Talking About Your Mental Health Helps

For years I’ve thought about writing about my struggles with anxiety but I didn’t want to seem weak or attention seeking. What I do want is to let people know that is ok to not to be ok and finally I’m ready to share my story. My name is Aoife and I’m 22. I recently qualified as a nurse and I’m still surprised at myself that I got through all those extremely difficult years in college.

My first proper experience of anxiety was in 2012. I just finished my leaving cert and the night before I was to go on my post exams holiday I had a panic attack. I was worried I wouldn’t be able to sleep in a foreign country. Seems ridiculous right? This became a massive phobia in my life which I struggled with for years after and to this day it still plays on the back of my mind when I go somewhere new. It sounds like such a silly phobia considering I was never scared to go on holidays or stay away from home before this, yet here I was terrified of the panic attacks I might get in Spain if I didn’t sleep. I went on the holiday anyways and I did sleep after the first 2 nights but when I got home I told myself ‘I’m not doing THAT again!’ And so here began my phobia which took over my life and caused major anxieties and depression for the next 2 years to come.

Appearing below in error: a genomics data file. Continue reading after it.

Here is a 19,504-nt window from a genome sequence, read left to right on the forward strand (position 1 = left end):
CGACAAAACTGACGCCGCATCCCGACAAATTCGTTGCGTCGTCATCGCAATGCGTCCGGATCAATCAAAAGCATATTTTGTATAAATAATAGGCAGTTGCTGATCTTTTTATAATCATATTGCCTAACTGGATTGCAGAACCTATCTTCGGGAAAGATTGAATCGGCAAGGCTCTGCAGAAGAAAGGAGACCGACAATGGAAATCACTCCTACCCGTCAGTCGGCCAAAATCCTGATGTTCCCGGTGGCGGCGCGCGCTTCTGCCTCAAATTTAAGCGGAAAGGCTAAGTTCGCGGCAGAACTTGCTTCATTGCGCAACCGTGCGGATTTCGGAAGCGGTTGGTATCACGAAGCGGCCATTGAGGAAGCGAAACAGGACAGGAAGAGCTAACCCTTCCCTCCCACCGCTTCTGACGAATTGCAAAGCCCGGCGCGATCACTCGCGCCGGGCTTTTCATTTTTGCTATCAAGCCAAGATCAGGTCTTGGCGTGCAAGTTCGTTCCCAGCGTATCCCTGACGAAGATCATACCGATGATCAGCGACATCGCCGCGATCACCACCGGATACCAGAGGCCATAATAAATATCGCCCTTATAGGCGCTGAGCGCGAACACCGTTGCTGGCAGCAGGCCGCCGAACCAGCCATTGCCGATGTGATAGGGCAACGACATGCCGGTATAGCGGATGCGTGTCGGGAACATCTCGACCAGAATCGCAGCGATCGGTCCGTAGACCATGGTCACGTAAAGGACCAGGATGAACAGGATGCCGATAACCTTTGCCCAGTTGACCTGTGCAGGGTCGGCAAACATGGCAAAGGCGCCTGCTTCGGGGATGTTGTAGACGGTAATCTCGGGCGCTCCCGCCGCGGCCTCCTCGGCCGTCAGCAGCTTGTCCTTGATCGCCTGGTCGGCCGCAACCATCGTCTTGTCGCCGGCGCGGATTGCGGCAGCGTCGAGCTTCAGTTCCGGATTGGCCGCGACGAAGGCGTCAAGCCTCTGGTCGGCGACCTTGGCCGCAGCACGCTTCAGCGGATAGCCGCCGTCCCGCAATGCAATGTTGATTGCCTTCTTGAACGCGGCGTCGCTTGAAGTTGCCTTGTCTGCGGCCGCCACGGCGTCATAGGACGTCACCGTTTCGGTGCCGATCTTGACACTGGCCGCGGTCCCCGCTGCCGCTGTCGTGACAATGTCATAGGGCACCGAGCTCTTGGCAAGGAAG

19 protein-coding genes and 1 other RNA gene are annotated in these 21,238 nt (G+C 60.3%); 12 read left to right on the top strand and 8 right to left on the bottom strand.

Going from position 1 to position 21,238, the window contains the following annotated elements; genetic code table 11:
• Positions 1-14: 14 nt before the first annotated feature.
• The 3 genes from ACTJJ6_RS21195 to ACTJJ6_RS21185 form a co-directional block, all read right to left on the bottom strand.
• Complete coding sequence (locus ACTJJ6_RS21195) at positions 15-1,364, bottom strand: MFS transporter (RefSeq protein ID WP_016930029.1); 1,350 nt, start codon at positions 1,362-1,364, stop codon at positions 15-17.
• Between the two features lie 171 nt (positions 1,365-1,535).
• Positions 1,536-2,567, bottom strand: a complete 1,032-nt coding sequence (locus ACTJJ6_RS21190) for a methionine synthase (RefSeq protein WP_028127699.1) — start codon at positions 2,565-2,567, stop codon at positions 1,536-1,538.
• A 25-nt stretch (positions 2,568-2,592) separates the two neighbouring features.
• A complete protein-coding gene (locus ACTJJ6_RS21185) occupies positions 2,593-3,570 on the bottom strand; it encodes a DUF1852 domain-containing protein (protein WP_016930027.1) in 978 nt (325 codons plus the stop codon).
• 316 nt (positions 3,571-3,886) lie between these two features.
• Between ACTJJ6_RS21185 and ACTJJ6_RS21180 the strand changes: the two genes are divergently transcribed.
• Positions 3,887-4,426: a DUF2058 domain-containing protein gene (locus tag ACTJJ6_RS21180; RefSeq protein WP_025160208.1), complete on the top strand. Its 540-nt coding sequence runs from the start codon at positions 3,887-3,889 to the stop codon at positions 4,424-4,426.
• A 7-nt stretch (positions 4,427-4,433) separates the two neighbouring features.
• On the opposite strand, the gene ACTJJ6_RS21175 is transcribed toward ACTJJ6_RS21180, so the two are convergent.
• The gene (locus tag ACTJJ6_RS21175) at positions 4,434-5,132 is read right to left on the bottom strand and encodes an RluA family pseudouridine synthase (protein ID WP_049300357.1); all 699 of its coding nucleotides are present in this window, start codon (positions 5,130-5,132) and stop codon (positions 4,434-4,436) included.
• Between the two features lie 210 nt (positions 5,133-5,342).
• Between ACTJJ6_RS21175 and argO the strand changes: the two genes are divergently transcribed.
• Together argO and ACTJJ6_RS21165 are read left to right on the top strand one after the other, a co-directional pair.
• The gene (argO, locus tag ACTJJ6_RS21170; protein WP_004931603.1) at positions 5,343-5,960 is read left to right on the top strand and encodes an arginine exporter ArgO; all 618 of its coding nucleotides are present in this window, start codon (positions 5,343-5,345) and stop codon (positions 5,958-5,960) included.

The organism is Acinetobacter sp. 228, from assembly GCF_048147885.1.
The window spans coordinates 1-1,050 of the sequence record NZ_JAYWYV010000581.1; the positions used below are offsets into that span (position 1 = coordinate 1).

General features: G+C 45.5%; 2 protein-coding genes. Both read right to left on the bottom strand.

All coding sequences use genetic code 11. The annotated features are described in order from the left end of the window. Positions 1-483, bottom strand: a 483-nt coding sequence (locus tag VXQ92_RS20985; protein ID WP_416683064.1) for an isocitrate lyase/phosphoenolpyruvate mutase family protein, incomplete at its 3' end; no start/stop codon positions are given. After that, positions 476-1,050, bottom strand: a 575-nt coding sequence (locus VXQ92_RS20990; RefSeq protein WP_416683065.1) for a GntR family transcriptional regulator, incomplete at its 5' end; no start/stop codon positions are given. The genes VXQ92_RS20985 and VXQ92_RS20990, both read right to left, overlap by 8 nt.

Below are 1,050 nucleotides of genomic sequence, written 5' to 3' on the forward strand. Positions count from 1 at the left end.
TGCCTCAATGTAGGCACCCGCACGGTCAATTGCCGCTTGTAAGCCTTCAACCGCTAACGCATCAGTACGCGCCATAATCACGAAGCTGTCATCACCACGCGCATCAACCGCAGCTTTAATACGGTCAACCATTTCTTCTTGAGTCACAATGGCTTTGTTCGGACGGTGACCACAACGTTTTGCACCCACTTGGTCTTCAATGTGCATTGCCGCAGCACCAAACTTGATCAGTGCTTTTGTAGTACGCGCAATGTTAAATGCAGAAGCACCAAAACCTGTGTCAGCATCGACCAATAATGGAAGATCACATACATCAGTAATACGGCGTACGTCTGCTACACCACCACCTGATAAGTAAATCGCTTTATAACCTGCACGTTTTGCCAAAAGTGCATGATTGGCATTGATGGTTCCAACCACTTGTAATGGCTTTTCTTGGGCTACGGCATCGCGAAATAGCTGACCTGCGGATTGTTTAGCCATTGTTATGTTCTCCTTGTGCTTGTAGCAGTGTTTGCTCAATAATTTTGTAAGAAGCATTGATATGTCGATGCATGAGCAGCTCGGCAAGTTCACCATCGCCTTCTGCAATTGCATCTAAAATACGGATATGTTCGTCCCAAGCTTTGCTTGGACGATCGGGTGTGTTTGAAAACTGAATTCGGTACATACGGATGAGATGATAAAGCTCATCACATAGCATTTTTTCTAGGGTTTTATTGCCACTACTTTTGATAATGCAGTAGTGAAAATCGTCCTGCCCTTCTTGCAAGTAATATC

You see the thing is I didn’t understand what was happening to me. I didn’t know what anxiety was, never experienced irrational panic. Depression was a big ugly word we whispered about but no one ever admitted to having. I became terrified. I didn’t know why I felt so miserable and scared all the time. Why I felt so alone.

In September of 2012 I started a PLC in nursing in my hometown because I had just turned 17 and I wasn’t ready to move away yet; my leaving cert points weren’t high enough to study close to home. At this point I had told my parents and a few close friends how I was feeling but no one really understood. They’d say just stop worrying you’ll be fine. I felt so isolated. I just wanted to go back to school. It had been my safe place, where I remember being happy and carefree, surrounded by friends. Now I just felt scared of the future, I only wanted to crawl back into my past.